One of my readers, in response to my recent articles about the qualities of an excellent doctor, wrote, “Respect is a two-way street.” Indeed, it is! Those of you who have followed my blog over the years know that my childhood doctor played a major role in who I was to become.
I don’t know why, but I called Dr Perlman by his first name, Jerome. I was very ill and very scared! I suspect I started using his first name around the time I started getting sick and was in his office frequently. No matter the reason, Jerome never balked, never corrected me. In turn, I never balked when a patient used my first name.
Yes, the title “Doctor” brings with it a certain level of respect at the onset of a relationship; but, realistically, respect should be earned over time. By the same token, the titles “Mr.” and “Mrs.” should also be treated respectfully. In the instance my reader and former patient wrote about today, he was rebuked for calling his doc by her first name. He writes:
“She was a taken back and said that’s Dr. (insert first name). I asked, what do you call me? Her answer was hi or hey. Sorry, not acceptable. If you’re Dr. such and such, my name is Mr. C. Otherwise, you lose the title. Respect is a two-way street. “
In 1984, I used the Mr. and Mrs. designation until I got to know my patients well. In the nineties, I became more relaxed and dropped the Mr. and Mrs. and started using my patients first name from the onset of our relationship. By the turn of the century, my established patients started using my first name.
Yesterday, I wrote about kindness and compassion as key elements of an excellent doctor. Today’s blog is about comfort! Respect is a two-way street and is best when earned. When my patients became comfortable enough with me to drop my title and use my first name, I knew I had finally earned their respect. I know that sounds illogical but the initial respect they showed me was really for the title I had earned, not for the man holding it.
When my patient became comfortable enough to call me by my fist name, I knew I had truly established a caring relationship, a medical home. I knew the comfort I felt in having “Jerome” caring for me and had finally arrived in my journey from a good doc to a great doc. A great doc makes his/her patients comfortable in his/her presence and with his/her care.
If I was Mr. C’s doc, I would have welcomed the transition from the formal “Dr.” to Mr. C’s comfortable “Brenda.” Confusing? Definitely! I told you this was a tough topic to write about.
To make things more confusing, doctors are supposed to keep a professional distance from their patients. I think the idea is that, by keeping a professional and emotional distance, the doctor will make more objective decisions, decisions not influenced by emotions. BULLSHIT! Keeping a professional and emotional distance is what is wrong in medicine today. Maybe it worked in the old days when docs were put on pedestals but not in today’s world.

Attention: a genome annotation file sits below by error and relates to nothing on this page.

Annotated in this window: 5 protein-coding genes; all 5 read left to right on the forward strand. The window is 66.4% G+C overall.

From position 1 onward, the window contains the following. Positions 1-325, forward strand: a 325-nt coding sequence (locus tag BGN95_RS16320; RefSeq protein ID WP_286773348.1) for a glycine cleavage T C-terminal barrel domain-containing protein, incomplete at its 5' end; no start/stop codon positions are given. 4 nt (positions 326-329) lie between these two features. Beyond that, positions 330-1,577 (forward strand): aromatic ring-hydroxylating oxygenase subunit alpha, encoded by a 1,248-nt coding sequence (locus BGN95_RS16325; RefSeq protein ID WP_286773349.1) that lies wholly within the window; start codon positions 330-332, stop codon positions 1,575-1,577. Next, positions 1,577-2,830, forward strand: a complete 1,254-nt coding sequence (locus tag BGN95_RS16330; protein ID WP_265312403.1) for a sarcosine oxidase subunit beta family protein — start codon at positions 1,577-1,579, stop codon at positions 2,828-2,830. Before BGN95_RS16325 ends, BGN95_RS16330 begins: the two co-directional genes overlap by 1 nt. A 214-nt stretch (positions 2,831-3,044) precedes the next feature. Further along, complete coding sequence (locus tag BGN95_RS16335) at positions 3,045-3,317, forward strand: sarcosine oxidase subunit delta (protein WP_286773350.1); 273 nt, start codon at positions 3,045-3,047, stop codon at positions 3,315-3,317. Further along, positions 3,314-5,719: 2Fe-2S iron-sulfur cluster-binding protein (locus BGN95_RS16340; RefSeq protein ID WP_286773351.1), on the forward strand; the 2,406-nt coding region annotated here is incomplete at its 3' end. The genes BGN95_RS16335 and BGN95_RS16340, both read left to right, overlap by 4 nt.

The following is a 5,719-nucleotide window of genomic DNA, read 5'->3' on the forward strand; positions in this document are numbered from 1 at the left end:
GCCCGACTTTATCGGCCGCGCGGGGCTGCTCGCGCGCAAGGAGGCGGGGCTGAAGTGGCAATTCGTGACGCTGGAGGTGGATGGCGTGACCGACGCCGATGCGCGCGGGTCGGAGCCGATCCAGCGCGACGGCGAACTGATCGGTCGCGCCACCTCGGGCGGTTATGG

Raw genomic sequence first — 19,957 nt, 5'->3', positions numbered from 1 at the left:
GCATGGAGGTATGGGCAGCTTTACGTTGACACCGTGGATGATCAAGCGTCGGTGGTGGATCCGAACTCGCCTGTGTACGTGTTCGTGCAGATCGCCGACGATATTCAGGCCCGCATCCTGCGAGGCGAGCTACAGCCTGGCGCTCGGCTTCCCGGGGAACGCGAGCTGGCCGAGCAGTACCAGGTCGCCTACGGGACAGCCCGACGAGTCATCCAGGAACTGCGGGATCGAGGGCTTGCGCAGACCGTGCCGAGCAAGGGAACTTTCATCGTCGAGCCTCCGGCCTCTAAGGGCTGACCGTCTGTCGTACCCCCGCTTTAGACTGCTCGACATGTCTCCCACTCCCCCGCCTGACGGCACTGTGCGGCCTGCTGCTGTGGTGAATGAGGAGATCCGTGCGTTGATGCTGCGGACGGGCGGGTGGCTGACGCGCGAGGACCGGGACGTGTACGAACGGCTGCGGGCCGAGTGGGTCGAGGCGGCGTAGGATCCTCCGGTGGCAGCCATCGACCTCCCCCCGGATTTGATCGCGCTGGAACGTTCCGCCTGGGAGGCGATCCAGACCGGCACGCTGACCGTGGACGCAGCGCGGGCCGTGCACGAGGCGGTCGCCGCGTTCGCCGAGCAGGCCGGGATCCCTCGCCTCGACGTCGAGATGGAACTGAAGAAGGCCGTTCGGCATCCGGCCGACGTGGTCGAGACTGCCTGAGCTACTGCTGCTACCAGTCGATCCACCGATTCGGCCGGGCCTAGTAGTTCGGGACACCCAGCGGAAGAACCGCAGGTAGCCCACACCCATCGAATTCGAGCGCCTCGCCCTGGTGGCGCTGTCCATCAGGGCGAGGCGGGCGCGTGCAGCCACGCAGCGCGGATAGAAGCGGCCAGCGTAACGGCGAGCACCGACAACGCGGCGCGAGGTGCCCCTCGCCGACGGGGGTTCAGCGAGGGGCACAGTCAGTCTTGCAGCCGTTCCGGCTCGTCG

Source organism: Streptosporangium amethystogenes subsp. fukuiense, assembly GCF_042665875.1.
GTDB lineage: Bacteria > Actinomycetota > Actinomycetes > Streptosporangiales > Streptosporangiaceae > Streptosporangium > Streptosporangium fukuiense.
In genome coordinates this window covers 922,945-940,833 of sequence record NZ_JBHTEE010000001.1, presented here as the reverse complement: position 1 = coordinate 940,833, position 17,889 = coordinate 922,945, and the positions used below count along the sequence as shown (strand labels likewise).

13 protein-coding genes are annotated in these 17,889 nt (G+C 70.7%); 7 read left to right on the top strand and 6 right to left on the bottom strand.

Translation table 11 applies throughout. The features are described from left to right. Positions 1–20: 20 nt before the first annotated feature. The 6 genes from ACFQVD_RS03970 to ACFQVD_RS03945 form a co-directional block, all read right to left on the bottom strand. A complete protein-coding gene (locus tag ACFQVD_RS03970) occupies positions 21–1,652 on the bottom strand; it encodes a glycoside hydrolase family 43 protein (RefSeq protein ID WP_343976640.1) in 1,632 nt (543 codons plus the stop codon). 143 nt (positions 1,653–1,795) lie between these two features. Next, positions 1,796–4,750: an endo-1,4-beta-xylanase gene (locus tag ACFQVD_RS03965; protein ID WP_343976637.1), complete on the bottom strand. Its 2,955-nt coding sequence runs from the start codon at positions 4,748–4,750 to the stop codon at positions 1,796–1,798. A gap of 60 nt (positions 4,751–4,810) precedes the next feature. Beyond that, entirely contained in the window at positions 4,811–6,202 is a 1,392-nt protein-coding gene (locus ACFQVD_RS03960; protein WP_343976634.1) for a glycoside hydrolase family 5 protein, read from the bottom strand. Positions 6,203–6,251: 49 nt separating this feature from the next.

Docs are taught to care for strangers but caring for those you hold close comes naturally. My office was my home and should have been a place of comfort and security. When you were comfortable enough to drop the title, you were finally home.
A quick story. When patients would call and tell my front desk that they were good friends with “Stu” or “Stewie,” my staff would crack up. No one who knew me used either of the diminutives. While my first name was a welcomed title, diminutives were not.
Initially, give your doc the respect of using his/her title. If and when you become comfortable with your doc and want to transition to a first name basis, ask how he/she feels about it. Your doc might surprise you and realize that he/she has now truly EARNED your respect as both a physician and a valued healthcare partner in your life.
Here’re your jokes for the day from the great Rodney Dangerfield:
“When I was a kid, my parents moved around a lot; but I always found them.”
”What a kid I got! I told him about the birds and the bees and he told me about the butcher and my wife.”
“I haven’t spoken to my wife in years. I didn’t want to interrupt her.”
“My wife and I were happy for twenty years. Then we met.”
“My wife’s cooking is so bad the flies fix our screens.”
“I told my wife the truth. I told her I was seeing a psychiatrist. Then she told me the truth: that she was seeing a psychiatrist, two plumbers, and a bartender.”
“It’s tough to stay married. My wife says no because she’s tired, then stays up and reads her book.”
“Once somebody stole our car. I asked my wife if she saw who it was. She said: “No, but I did get the license number”.